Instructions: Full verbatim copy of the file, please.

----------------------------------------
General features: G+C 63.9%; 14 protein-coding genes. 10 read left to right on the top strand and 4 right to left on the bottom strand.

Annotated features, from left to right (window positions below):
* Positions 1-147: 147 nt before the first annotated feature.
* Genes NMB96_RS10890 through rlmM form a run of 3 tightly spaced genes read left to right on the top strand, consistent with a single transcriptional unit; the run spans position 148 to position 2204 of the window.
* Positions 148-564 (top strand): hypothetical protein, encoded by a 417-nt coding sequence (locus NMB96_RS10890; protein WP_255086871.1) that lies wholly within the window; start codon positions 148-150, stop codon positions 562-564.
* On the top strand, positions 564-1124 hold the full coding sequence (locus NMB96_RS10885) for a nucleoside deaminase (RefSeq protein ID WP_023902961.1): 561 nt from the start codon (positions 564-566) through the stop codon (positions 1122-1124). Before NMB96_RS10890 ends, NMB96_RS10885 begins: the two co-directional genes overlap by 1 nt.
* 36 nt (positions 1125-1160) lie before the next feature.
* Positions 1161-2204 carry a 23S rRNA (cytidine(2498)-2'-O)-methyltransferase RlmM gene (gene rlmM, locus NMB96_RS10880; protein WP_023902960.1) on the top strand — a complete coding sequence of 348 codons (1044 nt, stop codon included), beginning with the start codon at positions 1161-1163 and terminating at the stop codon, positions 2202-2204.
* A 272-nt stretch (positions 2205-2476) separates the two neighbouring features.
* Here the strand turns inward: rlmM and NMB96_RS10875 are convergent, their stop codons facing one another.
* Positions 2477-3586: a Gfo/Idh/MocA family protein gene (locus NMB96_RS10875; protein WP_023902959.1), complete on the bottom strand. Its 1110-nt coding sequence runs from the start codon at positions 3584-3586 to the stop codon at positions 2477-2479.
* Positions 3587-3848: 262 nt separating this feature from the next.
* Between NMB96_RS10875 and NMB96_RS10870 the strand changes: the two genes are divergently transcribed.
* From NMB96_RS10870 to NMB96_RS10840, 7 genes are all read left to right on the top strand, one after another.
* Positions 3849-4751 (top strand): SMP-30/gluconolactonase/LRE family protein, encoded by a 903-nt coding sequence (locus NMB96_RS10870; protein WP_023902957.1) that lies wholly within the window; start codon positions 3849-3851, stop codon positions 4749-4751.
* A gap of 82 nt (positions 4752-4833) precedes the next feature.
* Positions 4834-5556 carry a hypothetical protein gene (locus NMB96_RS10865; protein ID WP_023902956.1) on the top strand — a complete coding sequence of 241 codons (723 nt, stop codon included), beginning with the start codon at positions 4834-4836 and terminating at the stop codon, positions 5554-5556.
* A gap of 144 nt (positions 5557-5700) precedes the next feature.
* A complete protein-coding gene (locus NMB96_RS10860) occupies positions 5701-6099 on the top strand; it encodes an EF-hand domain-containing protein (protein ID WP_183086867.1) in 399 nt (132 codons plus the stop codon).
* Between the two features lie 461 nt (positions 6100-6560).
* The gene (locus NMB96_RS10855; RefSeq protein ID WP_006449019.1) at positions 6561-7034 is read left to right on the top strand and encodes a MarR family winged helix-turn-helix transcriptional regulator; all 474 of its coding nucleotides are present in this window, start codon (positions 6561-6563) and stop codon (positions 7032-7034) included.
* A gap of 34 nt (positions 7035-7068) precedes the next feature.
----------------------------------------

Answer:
General features: G+C 63.9%; 14 protein-coding genes. 10 read left to right on the top strand and 4 right to left on the bottom strand.

Annotated features, from left to right (window positions below):
* Positions 1-147: 147 nt before the first annotated feature.
* Genes NMB96_RS10890 through rlmM form a run of 3 tightly spaced genes read left to right on the top strand, consistent with a single transcriptional unit; the run spans position 148 to position 2204 of the window.
* Positions 148-564 (top strand): hypothetical protein, encoded by a 417-nt coding sequence (locus NMB96_RS10890; protein WP_255086871.1) that lies wholly within the window; start codon positions 148-150, stop codon positions 562-564.
* On the top strand, positions 564-1124 hold the full coding sequence (locus NMB96_RS10885) for a nucleoside deaminase (RefSeq protein ID WP_023902961.1): 561 nt from the start codon (positions 564-566) through the stop codon (positions 1122-1124). Before NMB96_RS10890 ends, NMB96_RS10885 begins: the two co-directional genes overlap by 1 nt.
* 36 nt (positions 1125-1160) lie before the next feature.
* Positions 1161-2204 carry a 23S rRNA (cytidine(2498)-2'-O)-methyltransferase RlmM gene (gene rlmM, locus NMB96_RS10880; protein WP_023902960.1) on the top strand — a complete coding sequence of 348 codons (1044 nt, stop codon included), beginning with the start codon at positions 1161-1163 and terminating at the stop codon, positions 2202-2204.
* A 272-nt stretch (positions 2205-2476) separates the two neighbouring features.
* Here the strand turns inward: rlmM and NMB96_RS10875 are convergent, their stop codons facing one another.
* Positions 2477-3586: a Gfo/Idh/MocA family protein gene (locus NMB96_RS10875; protein WP_023902959.1), complete on the bottom strand. Its 1110-nt coding sequence runs from the start codon at positions 3584-3586 to the stop codon at positions 2477-2479.
* Positions 3587-3848: 262 nt separating this feature from the next.
* Between NMB96_RS10875 and NMB96_RS10870 the strand changes: the two genes are divergently transcribed.
* From NMB96_RS10870 to NMB96_RS10840, 7 genes are all read left to right on the top strand, one after another.
* Positions 3849-4751 (top strand): SMP-30/gluconolactonase/LRE family protein, encoded by a 903-nt coding sequence (locus NMB96_RS10870; protein WP_023902957.1) that lies wholly within the window; start codon positions 3849-3851, stop codon positions 4749-4751.
* A gap of 82 nt (positions 4752-4833) precedes the next feature.
* Positions 4834-5556 carry a hypothetical protein gene (locus NMB96_RS10865; protein ID WP_023902956.1) on the top strand — a complete coding sequence of 241 codons (723 nt, stop codon included), beginning with the start codon at positions 4834-4836 and terminating at the stop codon, positions 5554-5556.
* A gap of 144 nt (positions 5557-5700) precedes the next feature.
* A complete protein-coding gene (locus NMB96_RS10860) occupies positions 5701-6099 on the top strand; it encodes an EF-hand domain-containing protein (protein ID WP_183086867.1) in 399 nt (132 codons plus the stop codon).
* Between the two features lie 461 nt (positions 6100-6560).
* The gene (locus NMB96_RS10855; RefSeq protein ID WP_006449019.1) at positions 6561-7034 is read left to right on the top strand and encodes a MarR family winged helix-turn-helix transcriptional regulator; all 474 of its coding nucleotides are present in this window, start codon (positions 6561-6563) and stop codon (positions 7032-7034) included.
* A gap of 34 nt (positions 7035-7068) precedes the next feature.